Countries are diving into digital currencies. Here are 5 choices they need to make.

July 20, 2021 | By Jesse McWaters

Cryptocurrencies are exploding in popularity at the same time the COVID-19 pandemic has forced an acceleration to digitization. Against that backdrop, it’s no surprise that central banks are weighing whether they should jump into issuing their own digital currencies, which are essentially virtual versions of their paper money.

The Bahamas has already launched the Sand Dollar digital currency, while Sweden, China and the U.S. are all in different stages of exploring their own digital money.

These projects, dubbed central bank digital currencies, or CBDCs, could transform the role of central banks while also changing the way we pay and get paid. For instance, they have the potential to lower the cost of cross-border payments, speed up money transfers and provide basic financial tools to more people. At the same time, developing a CBDC has important implications for the broader financial system that must be carefully considered.

We believe there is a common set of principles that should become the foundation of any CBDC. If a central bank decides to develop a CBDC, it should serve the needs of consumers and work seamlessly with existing financial infrastructure, such as banks and payment networks.

Of course, within these principles there are many important design choices central banks will need to make to ensure that a CBDC is a good fit for their economy — such as whether a CBDC should pay interest like a bank account, or if it should be able to function in an offline environment, such as remote islands or rural areas.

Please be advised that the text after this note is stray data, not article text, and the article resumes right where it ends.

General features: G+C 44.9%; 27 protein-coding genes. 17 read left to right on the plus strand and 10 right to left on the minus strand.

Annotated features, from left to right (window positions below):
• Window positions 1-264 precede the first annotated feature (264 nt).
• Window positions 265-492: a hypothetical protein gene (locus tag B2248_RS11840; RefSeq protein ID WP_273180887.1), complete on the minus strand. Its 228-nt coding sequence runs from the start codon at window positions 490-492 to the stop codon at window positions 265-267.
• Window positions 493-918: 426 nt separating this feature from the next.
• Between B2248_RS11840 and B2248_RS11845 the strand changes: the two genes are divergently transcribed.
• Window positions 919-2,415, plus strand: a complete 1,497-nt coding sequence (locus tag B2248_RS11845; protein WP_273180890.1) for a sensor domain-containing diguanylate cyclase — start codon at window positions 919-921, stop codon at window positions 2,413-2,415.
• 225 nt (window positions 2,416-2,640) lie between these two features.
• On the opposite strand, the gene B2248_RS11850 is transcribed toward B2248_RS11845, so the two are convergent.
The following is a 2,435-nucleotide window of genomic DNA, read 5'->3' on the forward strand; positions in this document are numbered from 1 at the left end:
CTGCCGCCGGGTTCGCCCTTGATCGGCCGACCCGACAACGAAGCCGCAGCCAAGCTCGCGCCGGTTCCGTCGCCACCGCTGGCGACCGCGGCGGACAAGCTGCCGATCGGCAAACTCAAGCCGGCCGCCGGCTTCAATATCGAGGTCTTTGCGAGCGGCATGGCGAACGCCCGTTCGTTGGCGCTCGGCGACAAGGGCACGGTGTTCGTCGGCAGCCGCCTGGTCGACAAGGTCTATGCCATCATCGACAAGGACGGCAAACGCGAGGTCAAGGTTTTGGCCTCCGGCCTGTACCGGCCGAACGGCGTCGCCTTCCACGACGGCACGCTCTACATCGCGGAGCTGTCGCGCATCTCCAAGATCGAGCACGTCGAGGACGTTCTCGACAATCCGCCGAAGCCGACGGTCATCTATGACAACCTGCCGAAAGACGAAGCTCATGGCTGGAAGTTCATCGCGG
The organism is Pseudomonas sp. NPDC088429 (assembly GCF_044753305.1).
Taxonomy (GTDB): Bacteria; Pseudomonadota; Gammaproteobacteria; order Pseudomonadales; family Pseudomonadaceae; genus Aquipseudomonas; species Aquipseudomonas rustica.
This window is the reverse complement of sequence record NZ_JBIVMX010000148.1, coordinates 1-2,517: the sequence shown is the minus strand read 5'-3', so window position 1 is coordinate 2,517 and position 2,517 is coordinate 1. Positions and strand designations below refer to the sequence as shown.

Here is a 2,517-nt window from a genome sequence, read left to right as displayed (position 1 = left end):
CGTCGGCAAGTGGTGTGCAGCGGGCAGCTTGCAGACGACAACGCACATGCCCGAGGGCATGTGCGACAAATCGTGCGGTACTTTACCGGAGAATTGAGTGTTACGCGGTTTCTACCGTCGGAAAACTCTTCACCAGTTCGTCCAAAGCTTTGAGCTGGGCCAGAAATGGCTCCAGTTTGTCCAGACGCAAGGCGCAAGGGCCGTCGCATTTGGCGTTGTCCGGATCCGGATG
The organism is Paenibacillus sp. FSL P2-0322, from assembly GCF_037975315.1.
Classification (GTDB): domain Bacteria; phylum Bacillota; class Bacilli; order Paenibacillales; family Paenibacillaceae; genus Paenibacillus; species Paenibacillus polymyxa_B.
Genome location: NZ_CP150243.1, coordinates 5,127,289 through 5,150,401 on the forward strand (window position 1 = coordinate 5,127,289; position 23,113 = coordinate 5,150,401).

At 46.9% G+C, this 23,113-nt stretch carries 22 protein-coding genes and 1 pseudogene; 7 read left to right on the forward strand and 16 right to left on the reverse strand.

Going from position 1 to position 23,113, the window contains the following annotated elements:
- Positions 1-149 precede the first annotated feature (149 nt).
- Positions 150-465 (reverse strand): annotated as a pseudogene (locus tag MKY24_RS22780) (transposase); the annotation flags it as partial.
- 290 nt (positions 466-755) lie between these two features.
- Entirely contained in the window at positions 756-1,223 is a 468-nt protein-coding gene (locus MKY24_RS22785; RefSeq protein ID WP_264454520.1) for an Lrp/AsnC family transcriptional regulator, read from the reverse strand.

Over the past few years Mastercard has been meeting with central banks around the world, sharing our payment expertise as they explore these very questions — such as how different models of issuance, distribution, interoperability and security could impact their economies, and whether a CBDC is even the right tool to solve the challenges they face. This work helped us identify a number of design choices that need be weighed to best balance the key risks and emerging opportunities of CBDCs. Here are five of the most important choices policymakers should consider when exploring and piloting CBDCs.

Single tier vs. two tier

In theory, a central bank could launch a CBDC by simply competing with banks to offer accounts directly to consumers. But while central banks are well versed in ensuring financial resilience and managing monetary policy, are they prepared to deliver cutting-edge financial experiences or run a customer help line?